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Prosecution in Daybell case asks for jury not to be moved to Ada County; defense requests investigation into prosecutor’s conduct

UPDATED: Fri., Nov. 12, 2021

Lori Vallow Daybell and Chad Daybell are charged of conspiracy, murder and grand theft in connection with the deaths of Lori’s children Joshua “JJ” Vallow, left, and Tylee Ryan.   (National Center for Missing & Exploited Children)
Lori Vallow Daybell and Chad Daybell are charged of conspiracy, murder and grand theft in connection with the deaths of Lori’s children Joshua “JJ” Vallow, left, and Tylee Ryan.  (National Center for Missing & Exploited Children)
By Johnathan Hogan Idaho Falls Post Register

New motions have been filed in the criminal cases against Lori Vallow and Chad Daybell.

The first motion, filed Nov. 3, requests the court reconsider the decision to move Daybell’s trial to Ada County, asking instead a jury be brought from Ada County to Fremont County.

Special Prosecutor Rob Wood said he has more evidence to present on how moving the trial to Ada County would cost Fremont County taxpayers more than bringing the jury to Fremont County.

District Judge Steven Boyce ruled in favor of a motion to change venue in October, citing intense local media coverage that could affect potential jurors perception of the case.

“For Fremont and Madison (counties), local law enforcement, and witnesses, it would be more economical to transport the jury than to transfer the entire pending action,” Wood wrote. “The cost to Fremont and Madison to fund a full trial in another part of the State of Idaho would be extensive(.)”

Wood, who is prosecutor in Madison County, was assigned as a special prosecutor on the case when it was filed.

Wood notes that many of the witnesses live and work in eastern Idaho, and that Fremont and Madison counties would be required to provide housing in Boise for them and their own employees during the duration of the trial.

Wood also argued that several of the witnesses are law enforcement officers, and that their offices would have to work shorthanded if the witnesses were to spend weeks in Ada County for the trial. Wood is requesting an evidentiary hearing to discuss the evidence.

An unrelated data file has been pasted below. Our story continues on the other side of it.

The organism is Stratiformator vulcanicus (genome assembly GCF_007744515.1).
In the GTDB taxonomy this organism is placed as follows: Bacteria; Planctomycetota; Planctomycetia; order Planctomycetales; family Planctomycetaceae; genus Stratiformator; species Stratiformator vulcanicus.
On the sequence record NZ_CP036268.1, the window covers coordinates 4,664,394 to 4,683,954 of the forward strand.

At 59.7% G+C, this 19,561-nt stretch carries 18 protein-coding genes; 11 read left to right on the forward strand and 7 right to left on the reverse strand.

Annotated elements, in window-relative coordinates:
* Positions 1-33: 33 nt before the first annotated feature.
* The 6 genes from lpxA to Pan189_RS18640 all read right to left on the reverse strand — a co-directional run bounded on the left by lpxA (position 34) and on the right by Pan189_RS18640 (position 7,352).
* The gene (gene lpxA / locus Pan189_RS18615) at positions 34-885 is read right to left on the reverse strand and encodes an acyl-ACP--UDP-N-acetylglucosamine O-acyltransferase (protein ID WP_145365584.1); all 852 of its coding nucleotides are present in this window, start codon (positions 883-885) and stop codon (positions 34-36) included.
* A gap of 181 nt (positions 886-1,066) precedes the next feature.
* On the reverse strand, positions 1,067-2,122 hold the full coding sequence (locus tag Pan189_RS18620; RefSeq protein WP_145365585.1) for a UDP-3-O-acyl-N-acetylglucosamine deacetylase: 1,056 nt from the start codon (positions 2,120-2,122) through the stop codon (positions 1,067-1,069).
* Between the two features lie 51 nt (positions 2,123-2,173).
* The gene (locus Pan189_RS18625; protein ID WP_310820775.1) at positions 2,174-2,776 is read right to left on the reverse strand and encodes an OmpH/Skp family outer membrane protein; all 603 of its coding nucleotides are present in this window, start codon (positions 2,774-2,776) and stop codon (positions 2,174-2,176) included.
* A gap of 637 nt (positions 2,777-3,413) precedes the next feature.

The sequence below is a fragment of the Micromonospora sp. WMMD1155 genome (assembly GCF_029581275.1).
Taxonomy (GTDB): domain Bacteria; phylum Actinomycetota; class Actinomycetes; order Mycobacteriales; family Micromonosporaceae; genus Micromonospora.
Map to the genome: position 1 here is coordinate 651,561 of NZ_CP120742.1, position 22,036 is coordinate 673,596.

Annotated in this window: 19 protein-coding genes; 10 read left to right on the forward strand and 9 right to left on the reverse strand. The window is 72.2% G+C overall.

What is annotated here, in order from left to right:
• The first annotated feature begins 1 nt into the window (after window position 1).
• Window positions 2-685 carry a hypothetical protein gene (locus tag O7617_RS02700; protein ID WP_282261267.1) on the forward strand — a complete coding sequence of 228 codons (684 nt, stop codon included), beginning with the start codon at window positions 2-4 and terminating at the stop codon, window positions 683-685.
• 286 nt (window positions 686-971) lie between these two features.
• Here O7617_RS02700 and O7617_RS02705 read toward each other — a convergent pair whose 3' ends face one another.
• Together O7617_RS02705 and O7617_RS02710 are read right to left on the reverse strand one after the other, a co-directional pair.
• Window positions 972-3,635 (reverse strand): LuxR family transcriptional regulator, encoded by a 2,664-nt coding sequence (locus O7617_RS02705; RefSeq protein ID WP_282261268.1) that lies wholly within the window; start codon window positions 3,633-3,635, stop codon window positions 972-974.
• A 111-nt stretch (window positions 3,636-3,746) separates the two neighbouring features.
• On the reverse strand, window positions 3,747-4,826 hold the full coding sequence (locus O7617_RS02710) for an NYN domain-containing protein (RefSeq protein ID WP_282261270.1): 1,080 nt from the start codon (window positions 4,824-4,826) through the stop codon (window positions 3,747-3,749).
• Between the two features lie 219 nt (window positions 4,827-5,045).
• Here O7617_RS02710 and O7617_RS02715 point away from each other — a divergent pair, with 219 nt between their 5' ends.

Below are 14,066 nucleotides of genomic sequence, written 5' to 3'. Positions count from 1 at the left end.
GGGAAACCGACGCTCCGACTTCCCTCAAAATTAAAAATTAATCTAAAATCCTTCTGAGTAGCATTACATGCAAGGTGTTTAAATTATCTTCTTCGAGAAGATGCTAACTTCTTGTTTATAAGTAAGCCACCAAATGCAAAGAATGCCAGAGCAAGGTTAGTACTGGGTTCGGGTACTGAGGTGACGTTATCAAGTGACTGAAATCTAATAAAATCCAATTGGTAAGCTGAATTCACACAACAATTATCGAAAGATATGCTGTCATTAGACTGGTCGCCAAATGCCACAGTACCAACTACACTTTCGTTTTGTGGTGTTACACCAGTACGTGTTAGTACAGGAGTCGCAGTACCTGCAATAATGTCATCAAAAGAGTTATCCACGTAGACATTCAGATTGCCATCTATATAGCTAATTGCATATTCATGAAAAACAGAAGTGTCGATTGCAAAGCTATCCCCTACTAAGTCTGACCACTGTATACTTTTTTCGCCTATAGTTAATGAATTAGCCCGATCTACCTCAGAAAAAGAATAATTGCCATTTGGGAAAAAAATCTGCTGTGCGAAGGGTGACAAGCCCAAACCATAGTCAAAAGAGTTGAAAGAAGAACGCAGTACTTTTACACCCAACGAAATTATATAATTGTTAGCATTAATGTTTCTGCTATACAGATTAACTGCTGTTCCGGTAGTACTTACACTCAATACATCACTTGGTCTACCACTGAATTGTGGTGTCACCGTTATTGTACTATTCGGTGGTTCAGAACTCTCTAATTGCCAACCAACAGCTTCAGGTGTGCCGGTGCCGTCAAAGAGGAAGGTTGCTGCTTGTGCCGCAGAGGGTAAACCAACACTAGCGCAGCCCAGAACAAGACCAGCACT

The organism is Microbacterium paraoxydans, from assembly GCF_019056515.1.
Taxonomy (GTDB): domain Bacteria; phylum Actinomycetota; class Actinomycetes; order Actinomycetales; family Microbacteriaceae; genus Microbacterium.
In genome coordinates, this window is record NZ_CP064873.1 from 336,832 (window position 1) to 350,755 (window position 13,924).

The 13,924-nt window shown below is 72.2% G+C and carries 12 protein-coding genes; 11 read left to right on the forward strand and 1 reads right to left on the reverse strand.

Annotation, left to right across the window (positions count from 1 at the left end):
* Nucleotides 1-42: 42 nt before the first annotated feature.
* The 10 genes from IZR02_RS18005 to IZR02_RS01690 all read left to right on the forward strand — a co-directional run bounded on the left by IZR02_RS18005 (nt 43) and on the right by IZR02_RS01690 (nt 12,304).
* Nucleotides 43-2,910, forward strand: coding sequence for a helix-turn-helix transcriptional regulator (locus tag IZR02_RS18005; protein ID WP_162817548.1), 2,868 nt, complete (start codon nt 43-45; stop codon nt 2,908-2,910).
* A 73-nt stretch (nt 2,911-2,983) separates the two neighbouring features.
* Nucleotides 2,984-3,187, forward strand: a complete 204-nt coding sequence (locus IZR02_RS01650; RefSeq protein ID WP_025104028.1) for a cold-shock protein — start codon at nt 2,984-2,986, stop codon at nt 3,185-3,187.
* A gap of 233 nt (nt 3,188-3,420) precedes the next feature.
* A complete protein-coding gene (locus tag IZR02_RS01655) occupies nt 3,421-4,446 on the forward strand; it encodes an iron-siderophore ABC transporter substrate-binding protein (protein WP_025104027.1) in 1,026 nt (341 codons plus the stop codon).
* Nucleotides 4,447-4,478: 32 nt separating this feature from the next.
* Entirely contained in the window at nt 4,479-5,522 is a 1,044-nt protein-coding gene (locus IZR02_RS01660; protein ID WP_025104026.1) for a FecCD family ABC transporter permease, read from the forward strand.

The second motion was filed by Daybell’s defense attorney, John Prior, to request an investigation of Wood’s conduct.

A similar motion was filed by Vallow’s defense attorney Mark Means, who said he learned a worker for the Idaho Department of Health and Welfare convinced his client to contact an attorney in Utah who reportedly represented The Church of Jesus Christ of Latter-day Saints. Vallow is being held in Department of Health and Welfare custody after the court concluded she is currently mentally incapable of contributing to her own defense.

According to Means, that attorney, Daniel McConkie, contacted Wood and discussed what Vallow had told him. Means accused McConkie of allowing Vallow to falsely believe she had attorney-client privilege.

McConkie’s law firm confirmed in a statement to the Post Register that an attorney spoke to Vallow, saying the lawyer told her they could not represent her.

Prior said the incident affects his client as well, as Vallow’s co-defendant. He argued the court should treat the matter seriously given that Daybell is facing a potential death penalty, and requested the court open Wood’s interactions with McConkie and the Church to discovery, as well as Fremont County Prosecutor Lindsey Blake and Special Prosecutor Rachel Smith.

Prior is requesting an evidentiary hearing on the incident.

There are serious questions as to how and why a state hospital employee knew that a lawyer in private practice in Utah represents the Church in legal matters and why she specifically directed Ms. Vallow to speak to him, “Prior wrote in his motion.”

Prior requests that witnesses for the evidentiary hearing be sequestered, and that Wood should be prevented from making public statements or communicating with anyone at the Department of Health and Welfare. He also asks that a special prosecutor be assigned to investigate the interaction between Vallow, the Church, and the prosecution.

Vallow and Daybell have both been charged with first-degree murder after the bodies of 16-year-old Tylee Ryan and 7-year-old Joshua “J.J.” Vallow were found buried in Daybell’s yard. Daybell is also charged with murder for the death of his former wife, Tammy Daybell, who died a month before he married Vallow.

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